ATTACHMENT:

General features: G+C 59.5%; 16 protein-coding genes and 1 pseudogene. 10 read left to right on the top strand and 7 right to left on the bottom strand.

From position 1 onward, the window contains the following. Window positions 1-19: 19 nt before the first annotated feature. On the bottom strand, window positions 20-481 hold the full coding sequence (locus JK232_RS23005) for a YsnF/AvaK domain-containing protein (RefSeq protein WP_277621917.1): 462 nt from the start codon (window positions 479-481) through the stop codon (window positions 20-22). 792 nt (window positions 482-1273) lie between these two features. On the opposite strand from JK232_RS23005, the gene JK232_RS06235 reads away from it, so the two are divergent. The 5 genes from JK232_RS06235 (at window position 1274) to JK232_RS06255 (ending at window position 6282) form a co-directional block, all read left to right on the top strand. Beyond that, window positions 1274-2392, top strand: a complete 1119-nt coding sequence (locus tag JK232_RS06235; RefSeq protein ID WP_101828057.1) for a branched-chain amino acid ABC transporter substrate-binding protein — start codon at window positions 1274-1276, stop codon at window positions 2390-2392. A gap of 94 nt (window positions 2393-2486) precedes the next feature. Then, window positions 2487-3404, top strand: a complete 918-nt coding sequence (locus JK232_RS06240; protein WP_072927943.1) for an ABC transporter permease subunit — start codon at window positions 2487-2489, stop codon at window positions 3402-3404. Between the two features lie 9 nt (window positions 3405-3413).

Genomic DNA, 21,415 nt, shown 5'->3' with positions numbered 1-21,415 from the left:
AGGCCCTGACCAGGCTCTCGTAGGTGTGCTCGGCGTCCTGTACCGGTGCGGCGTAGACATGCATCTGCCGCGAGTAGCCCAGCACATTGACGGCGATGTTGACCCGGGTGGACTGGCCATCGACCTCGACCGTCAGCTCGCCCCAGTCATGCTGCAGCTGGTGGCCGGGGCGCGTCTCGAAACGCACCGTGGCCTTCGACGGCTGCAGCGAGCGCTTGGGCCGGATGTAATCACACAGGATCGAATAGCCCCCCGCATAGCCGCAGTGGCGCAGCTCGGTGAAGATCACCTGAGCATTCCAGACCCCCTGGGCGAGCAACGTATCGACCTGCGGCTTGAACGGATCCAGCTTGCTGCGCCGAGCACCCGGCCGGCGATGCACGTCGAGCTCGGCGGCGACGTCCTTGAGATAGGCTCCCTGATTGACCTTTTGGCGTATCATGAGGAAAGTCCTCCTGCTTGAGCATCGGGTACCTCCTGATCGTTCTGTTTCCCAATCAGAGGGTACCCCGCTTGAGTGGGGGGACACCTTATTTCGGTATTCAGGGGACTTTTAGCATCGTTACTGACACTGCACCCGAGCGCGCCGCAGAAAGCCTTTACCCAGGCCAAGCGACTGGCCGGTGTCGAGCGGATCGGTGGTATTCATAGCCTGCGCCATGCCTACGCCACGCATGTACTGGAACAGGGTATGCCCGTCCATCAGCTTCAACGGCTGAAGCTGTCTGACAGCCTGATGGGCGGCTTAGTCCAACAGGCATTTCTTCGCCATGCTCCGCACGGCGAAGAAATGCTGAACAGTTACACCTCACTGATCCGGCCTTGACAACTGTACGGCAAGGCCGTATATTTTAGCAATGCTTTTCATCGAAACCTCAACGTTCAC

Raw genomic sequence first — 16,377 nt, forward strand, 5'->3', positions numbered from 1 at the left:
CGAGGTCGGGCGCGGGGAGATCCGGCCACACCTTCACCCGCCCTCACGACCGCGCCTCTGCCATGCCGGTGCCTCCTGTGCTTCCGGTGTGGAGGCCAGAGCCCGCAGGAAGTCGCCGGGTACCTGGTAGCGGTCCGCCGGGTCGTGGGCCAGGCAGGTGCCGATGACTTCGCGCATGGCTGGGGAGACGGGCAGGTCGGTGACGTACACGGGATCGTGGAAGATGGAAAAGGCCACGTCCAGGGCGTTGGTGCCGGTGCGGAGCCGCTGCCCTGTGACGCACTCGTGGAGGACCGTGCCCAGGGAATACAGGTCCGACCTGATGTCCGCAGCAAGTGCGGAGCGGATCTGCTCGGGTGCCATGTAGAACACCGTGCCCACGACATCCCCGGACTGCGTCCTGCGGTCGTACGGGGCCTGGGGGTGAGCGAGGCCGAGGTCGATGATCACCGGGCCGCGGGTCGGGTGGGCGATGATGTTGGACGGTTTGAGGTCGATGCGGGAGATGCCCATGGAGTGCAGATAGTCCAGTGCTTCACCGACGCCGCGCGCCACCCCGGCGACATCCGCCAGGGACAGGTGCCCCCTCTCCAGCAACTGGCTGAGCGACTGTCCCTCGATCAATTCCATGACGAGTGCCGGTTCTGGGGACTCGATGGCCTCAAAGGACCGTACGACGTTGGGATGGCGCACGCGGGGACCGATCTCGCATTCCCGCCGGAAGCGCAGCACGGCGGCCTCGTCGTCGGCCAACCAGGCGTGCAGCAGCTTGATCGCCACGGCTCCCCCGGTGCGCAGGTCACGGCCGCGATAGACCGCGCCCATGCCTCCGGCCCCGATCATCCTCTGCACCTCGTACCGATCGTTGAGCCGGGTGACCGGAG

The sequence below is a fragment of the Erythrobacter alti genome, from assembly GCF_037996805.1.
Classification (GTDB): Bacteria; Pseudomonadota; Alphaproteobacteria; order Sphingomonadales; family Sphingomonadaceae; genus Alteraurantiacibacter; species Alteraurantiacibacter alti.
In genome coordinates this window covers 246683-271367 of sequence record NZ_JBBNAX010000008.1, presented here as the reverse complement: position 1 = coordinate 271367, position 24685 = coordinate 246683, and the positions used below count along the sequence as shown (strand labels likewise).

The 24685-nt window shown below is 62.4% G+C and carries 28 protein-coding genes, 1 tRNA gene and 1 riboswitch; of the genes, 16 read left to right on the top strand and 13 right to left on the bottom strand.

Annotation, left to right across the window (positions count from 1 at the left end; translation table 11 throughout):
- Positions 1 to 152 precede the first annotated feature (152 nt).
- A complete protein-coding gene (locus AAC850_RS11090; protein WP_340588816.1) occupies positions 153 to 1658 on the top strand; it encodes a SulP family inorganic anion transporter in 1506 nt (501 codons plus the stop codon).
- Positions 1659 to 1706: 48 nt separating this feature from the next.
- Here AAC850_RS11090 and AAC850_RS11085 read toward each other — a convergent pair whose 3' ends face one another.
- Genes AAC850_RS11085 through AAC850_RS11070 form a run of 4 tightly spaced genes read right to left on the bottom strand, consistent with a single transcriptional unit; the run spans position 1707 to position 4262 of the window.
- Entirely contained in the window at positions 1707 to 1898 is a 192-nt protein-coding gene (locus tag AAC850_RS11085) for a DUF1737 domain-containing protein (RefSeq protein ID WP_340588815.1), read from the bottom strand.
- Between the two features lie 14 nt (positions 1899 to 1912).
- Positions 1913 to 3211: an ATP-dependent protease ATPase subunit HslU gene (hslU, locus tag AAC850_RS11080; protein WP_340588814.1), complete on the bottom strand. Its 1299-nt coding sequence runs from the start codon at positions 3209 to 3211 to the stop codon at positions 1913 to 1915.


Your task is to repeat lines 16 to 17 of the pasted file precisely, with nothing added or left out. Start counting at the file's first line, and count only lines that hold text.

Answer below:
- Genes AAC850_RS11085 through AAC850_RS11070 form a run of 4 tightly spaced genes read right to left on the bottom strand, consistent with a single transcriptional unit; the run spans position 1707 to position 4262 of the window.
- Entirely contained in the window at positions 1707 to 1898 is a 192-nt protein-coding gene (locus tag AAC850_RS11085) for a DUF1737 domain-containing protein (RefSeq protein ID WP_340588815.1), read from the bottom strand.